Intravenous vitamin C shows promise in treating pancreatic cancer
Could the use of intravenous vitamin C be an important key in the treatment of metastatic pancreatic cancer? According to one recent medical study, the answer is yes. Patients who had a combination of intravenous vitamin C and chemotherapy did significantly better than the national average of patients just taking chemotherapy alone.
Pancreatic cancer is the fourth-leading cause of cancer-related death in the U.S. It is a particularly difficult form of cancer to treat and, unfortunately, the incidence of pancreatic cancer is increasing. Since pancreatic cancer is often diagnosed after it has metastasized, the mortality rate of pancreatic cancer is more than 80 percent. Compared to other cancers progress in the treatment of pancreatic cancer has not been robust. However, one significant advance in the treatment of pancreatic cancer was the introduction of a chemotherapy agent, gemcitabine. Another improvement was the therapy consisting of a combination chemotherapy. Unfortunately side effects for both of these therapies limits their extended use.
This study involved nine patients and combined gemcitabine and intravenous vitamin C. It was conducted through the University of Iowa. It was a preliminary study involving only patients with metastatic pancreatic cancer. The comparison group was the national average. The average survival for patients treated with gemcitabine is approximately six months. In this study, the combination of gemcitabine and intravenous vitamin C resulted in an average survival of 12 months with one patient surviving for almost 2½ years.
The most famous proponent of intravenous vitamin C therapy in the treatment of cancer was two-time Nobel laureate Linus Pauling. Unfortunately, his research was so flawed that it may have set research into intravenous vitamin C therapy back several decades. In the end, however, Pauling may have been right. Intravenous vitamin C does have some interesting anticancer properties and very few side effects. In the 1930s and 1940s, intravenous vitamin C was used, with success, to treat a number of illnesses including polio. One interesting study published in the Southern medical journal demonstrated that intravenous vitamin therapy resulted in complete resolution of symptoms of polio in 60 children.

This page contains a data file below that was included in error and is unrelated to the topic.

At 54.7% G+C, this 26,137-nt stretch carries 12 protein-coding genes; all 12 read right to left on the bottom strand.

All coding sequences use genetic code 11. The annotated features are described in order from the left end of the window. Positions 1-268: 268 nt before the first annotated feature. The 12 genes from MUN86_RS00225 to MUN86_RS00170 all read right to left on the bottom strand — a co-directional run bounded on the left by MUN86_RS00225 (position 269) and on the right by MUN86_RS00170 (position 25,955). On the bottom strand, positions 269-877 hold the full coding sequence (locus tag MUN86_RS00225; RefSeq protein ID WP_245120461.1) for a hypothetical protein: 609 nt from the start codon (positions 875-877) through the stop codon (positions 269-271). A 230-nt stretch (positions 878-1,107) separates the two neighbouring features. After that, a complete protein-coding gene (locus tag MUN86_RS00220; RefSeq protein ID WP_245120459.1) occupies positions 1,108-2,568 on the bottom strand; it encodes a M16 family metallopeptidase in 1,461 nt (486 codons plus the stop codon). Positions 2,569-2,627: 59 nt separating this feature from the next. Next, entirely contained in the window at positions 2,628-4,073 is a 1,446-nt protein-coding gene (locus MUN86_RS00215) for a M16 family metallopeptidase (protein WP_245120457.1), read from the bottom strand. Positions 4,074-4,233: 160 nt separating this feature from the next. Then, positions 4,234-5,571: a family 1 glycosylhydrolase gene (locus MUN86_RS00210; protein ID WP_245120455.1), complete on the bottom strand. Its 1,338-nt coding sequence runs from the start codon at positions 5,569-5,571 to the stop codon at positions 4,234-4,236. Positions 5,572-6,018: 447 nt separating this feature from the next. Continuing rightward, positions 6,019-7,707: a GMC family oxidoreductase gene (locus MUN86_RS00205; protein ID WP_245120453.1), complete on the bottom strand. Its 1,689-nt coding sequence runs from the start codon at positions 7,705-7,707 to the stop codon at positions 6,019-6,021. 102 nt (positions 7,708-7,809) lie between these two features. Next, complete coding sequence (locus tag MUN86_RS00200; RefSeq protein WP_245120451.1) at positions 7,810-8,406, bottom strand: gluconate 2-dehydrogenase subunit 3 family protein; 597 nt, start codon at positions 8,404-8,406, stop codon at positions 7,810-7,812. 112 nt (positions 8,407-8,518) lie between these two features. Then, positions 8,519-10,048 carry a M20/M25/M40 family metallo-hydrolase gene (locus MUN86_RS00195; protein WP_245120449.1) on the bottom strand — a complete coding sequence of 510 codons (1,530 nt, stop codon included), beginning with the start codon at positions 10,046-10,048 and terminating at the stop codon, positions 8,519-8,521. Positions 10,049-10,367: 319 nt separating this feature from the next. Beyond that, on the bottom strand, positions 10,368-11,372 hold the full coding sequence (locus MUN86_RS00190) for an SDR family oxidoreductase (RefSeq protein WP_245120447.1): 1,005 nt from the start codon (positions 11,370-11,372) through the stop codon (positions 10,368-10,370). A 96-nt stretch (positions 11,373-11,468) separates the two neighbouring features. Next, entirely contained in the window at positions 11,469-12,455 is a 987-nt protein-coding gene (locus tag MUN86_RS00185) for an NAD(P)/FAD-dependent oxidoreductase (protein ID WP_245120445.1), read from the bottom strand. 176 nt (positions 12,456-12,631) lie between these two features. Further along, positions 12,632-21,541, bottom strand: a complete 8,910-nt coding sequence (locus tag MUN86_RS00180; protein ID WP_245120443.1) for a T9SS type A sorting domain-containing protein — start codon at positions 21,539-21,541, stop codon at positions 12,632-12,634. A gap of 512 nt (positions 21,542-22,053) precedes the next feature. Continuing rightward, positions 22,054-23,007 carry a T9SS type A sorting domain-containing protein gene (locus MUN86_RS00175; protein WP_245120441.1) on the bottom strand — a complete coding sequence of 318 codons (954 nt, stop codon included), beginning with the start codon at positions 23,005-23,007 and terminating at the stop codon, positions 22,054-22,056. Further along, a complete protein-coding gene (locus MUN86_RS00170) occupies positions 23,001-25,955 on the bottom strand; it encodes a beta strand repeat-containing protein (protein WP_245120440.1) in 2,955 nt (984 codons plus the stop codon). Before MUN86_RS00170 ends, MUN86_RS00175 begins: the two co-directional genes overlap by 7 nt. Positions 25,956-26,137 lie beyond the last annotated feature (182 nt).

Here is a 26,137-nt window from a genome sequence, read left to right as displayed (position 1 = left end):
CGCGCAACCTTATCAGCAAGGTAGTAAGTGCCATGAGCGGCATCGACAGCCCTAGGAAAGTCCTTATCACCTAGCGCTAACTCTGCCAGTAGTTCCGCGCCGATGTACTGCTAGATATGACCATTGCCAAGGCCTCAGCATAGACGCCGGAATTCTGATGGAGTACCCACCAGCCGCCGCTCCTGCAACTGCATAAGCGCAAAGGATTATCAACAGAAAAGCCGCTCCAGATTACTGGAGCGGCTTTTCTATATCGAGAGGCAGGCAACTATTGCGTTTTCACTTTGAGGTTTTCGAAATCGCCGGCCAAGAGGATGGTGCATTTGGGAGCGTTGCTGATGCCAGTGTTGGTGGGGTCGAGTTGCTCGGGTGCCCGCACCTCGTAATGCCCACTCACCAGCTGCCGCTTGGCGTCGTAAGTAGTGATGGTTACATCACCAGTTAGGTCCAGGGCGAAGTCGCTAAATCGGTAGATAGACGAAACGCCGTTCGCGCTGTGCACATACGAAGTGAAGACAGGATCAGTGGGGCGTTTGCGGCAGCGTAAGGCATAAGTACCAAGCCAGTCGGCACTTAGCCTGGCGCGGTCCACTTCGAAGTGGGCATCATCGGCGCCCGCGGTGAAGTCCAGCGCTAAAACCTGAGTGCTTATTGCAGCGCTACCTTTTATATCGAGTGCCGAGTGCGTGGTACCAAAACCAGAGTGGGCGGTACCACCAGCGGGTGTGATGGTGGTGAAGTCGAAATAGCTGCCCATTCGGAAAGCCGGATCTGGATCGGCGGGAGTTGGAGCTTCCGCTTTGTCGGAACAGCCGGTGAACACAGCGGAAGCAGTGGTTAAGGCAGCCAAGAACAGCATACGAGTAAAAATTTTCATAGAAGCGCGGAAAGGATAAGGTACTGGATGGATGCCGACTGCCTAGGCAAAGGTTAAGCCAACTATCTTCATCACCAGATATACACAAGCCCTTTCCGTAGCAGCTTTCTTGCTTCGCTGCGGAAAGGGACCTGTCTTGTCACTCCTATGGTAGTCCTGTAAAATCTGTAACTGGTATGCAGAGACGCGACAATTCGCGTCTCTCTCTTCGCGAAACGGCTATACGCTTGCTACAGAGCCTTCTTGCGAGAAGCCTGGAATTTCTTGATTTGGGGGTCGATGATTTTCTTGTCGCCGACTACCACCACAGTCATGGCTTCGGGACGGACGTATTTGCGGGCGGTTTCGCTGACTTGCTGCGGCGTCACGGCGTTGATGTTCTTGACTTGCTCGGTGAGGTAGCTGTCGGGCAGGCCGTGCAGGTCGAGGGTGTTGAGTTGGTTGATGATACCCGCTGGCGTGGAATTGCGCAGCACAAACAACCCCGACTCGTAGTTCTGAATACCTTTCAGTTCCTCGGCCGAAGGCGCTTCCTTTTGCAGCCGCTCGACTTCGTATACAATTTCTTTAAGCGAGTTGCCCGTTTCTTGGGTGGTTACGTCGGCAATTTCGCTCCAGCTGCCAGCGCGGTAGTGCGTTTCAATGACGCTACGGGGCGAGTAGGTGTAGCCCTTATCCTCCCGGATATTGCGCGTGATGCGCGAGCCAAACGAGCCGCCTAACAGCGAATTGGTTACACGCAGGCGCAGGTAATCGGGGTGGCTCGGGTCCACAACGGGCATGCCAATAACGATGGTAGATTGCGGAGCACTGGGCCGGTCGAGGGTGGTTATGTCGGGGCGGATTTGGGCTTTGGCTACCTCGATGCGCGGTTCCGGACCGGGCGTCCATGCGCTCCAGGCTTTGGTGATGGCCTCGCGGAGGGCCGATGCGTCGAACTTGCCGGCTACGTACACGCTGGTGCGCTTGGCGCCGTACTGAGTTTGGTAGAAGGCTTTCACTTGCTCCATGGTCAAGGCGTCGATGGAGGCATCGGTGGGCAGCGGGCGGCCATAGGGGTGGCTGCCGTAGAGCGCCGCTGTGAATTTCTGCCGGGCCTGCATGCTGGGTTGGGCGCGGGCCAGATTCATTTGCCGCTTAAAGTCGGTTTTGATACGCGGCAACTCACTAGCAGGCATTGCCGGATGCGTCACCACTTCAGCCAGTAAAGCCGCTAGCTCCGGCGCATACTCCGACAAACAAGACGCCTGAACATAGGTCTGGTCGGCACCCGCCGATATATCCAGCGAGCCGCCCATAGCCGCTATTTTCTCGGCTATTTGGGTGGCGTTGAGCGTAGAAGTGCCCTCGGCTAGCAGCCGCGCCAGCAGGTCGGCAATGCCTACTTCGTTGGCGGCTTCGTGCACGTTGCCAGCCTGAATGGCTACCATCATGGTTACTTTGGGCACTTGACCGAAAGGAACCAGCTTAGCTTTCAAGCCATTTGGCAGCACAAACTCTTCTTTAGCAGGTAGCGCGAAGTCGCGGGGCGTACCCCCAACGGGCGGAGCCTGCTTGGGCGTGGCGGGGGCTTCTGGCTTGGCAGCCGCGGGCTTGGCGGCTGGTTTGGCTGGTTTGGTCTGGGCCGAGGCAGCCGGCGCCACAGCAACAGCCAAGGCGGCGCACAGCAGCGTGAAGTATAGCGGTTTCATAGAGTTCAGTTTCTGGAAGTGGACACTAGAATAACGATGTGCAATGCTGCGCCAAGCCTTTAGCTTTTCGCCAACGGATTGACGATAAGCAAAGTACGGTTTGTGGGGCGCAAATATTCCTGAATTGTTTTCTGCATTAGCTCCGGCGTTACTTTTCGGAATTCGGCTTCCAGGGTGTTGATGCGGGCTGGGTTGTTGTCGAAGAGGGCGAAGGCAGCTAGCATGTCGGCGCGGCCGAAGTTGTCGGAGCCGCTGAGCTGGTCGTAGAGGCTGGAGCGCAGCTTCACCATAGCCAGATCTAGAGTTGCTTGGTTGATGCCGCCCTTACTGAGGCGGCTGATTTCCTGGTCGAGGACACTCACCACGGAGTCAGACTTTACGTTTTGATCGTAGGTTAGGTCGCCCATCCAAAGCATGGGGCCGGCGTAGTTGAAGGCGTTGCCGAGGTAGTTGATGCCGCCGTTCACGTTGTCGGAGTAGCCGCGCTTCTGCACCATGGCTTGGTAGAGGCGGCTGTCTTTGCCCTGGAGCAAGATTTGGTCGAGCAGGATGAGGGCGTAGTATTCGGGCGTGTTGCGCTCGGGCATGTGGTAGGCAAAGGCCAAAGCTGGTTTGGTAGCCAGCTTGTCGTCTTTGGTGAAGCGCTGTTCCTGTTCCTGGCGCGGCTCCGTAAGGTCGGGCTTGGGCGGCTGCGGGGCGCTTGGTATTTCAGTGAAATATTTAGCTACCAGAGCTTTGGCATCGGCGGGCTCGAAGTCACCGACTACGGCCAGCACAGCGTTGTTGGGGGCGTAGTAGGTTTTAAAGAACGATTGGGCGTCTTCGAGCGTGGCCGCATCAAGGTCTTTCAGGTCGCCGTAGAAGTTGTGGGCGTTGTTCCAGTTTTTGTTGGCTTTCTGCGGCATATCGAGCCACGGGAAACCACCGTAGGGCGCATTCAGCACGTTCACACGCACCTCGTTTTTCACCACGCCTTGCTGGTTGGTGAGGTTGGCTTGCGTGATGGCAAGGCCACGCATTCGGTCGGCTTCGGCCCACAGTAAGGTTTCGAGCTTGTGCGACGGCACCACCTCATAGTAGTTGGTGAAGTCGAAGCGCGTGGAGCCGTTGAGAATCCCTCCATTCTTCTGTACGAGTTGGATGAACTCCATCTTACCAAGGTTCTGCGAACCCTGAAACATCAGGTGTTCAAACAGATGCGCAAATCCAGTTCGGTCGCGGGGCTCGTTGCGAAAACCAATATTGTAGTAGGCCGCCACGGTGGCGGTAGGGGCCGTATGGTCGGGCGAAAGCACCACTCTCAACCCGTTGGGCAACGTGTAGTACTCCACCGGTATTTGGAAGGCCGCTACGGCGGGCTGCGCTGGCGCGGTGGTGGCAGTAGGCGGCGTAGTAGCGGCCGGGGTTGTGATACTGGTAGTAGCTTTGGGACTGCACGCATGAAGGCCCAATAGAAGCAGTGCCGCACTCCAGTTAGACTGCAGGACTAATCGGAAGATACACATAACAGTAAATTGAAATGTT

Why intravenous vitamin C? The reason is that the amount of vitamin C that can be given intravenously far exceeds the amount that can be taken by mouth. Studies have shown that tissue levels of vitamin C achieved by intravenous administration cannot be achieved by taking vitamin C orally.
Intravenous vitamin C seems to have some significant health benefits for burn therapy, chronic pain and cancer. Patients also have faster recoveries after surgery with intravenous vitamin C. The research for treating heart disease is less clear — some studies show improvement while others do not.
The results of the study are not conclusive and larger clinical trials are needed. However, considering the limited effectiveness of chemotherapy for metastatic pancreatic cancer, intravenous vitamin C seems to be a promising direction for further research and clinical application.
• Patrick B. Massey, M.D., Ph.D is medical director for complementary and alternative medicine for the Alexian Brothers Health System. His website is www.alt-med.org.
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